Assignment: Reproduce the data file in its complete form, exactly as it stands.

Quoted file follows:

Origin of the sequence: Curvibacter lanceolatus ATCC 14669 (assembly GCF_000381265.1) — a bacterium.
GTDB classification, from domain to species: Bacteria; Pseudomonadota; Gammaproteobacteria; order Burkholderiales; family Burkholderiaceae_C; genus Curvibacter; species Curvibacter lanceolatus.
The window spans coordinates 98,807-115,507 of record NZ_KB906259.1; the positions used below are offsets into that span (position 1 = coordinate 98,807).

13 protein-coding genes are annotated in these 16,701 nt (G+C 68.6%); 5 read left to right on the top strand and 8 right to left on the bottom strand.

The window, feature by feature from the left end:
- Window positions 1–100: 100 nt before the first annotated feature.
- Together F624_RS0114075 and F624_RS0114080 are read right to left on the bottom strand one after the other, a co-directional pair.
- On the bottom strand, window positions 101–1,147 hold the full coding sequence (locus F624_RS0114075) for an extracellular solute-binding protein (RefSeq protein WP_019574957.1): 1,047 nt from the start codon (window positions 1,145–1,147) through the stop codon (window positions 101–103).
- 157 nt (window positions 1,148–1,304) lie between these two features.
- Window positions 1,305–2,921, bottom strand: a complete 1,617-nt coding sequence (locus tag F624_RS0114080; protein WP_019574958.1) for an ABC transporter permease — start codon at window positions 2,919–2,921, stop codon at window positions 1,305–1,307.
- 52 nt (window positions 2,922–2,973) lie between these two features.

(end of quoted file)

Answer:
Origin of the sequence: Curvibacter lanceolatus ATCC 14669 (assembly GCF_000381265.1) — a bacterium.
GTDB classification, from domain to species: Bacteria; Pseudomonadota; Gammaproteobacteria; order Burkholderiales; family Burkholderiaceae_C; genus Curvibacter; species Curvibacter lanceolatus.
The window spans coordinates 98,807-115,507 of record NZ_KB906259.1; the positions used below are offsets into that span (position 1 = coordinate 98,807).

13 protein-coding genes are annotated in these 16,701 nt (G+C 68.6%); 5 read left to right on the top strand and 8 right to left on the bottom strand.

The window, feature by feature from the left end:
- Window positions 1–100: 100 nt before the first annotated feature.
- Together F624_RS0114075 and F624_RS0114080 are read right to left on the bottom strand one after the other, a co-directional pair.
- On the bottom strand, window positions 101–1,147 hold the full coding sequence (locus F624_RS0114075) for an extracellular solute-binding protein (RefSeq protein WP_019574957.1): 1,047 nt from the start codon (window positions 1,145–1,147) through the stop codon (window positions 101–103).
- 157 nt (window positions 1,148–1,304) lie between these two features.
- Window positions 1,305–2,921, bottom strand: a complete 1,617-nt coding sequence (locus tag F624_RS0114080; protein WP_019574958.1) for an ABC transporter permease — start codon at window positions 2,919–2,921, stop codon at window positions 1,305–1,307.
- 52 nt (window positions 2,922–2,973) lie between these two features.